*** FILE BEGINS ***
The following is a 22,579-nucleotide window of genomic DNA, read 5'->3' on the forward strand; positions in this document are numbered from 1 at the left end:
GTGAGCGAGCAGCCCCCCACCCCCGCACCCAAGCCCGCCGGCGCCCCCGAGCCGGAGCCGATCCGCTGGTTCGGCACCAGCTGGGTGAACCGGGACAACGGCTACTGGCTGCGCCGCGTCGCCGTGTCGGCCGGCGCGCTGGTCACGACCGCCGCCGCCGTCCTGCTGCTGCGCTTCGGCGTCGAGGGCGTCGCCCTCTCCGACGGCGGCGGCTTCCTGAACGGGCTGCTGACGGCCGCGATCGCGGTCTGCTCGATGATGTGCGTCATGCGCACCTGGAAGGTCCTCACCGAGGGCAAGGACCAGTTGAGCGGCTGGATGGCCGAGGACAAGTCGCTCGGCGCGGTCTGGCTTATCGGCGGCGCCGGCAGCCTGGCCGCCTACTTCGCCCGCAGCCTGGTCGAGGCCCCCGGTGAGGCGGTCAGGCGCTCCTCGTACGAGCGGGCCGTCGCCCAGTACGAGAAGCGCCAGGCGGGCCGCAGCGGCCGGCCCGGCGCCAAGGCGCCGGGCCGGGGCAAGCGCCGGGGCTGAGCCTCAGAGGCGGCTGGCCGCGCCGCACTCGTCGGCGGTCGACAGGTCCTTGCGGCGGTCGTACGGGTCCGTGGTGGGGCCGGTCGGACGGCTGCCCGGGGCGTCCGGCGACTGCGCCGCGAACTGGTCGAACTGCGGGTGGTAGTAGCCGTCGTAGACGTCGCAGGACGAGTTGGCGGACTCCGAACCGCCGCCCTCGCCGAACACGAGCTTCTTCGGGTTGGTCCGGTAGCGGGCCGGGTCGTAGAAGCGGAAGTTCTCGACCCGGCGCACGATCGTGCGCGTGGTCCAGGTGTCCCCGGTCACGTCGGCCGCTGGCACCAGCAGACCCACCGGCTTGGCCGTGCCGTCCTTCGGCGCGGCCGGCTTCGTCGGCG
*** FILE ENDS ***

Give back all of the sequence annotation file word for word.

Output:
The following is a 22,579-nucleotide window of genomic DNA, read 5'->3' on the forward strand; positions in this document are numbered from 1 at the left end:
GTGAGCGAGCAGCCCCCCACCCCCGCACCCAAGCCCGCCGGCGCCCCCGAGCCGGAGCCGATCCGCTGGTTCGGCACCAGCTGGGTGAACCGGGACAACGGCTACTGGCTGCGCCGCGTCGCCGTGTCGGCCGGCGCGCTGGTCACGACCGCCGCCGCCGTCCTGCTGCTGCGCTTCGGCGTCGAGGGCGTCGCCCTCTCCGACGGCGGCGGCTTCCTGAACGGGCTGCTGACGGCCGCGATCGCGGTCTGCTCGATGATGTGCGTCATGCGCACCTGGAAGGTCCTCACCGAGGGCAAGGACCAGTTGAGCGGCTGGATGGCCGAGGACAAGTCGCTCGGCGCGGTCTGGCTTATCGGCGGCGCCGGCAGCCTGGCCGCCTACTTCGCCCGCAGCCTGGTCGAGGCCCCCGGTGAGGCGGTCAGGCGCTCCTCGTACGAGCGGGCCGTCGCCCAGTACGAGAAGCGCCAGGCGGGCCGCAGCGGCCGGCCCGGCGCCAAGGCGCCGGGCCGGGGCAAGCGCCGGGGCTGAGCCTCAGAGGCGGCTGGCCGCGCCGCACTCGTCGGCGGTCGACAGGTCCTTGCGGCGGTCGTACGGGTCCGTGGTGGGGCCGGTCGGACGGCTGCCCGGGGCGTCCGGCGACTGCGCCGCGAACTGGTCGAACTGCGGGTGGTAGTAGCCGTCGTAGACGTCGCAGGACGAGTTGGCGGACTCCGAACCGCCGCCCTCGCCGAACACGAGCTTCTTCGGGTTGGTCCGGTAGCGGGCCGGGTCGTAGAAGCGGAAGTTCTCGACCCGGCGCACGATCGTGCGCGTGGTCCAGGTGTCCCCGGTCACGTCGGCCGCTGGCACCAGCAGACCCACCGGCTTGGCCGTGCCGTCCTTCGGCGCGGCCGGCTTCGTCGGCG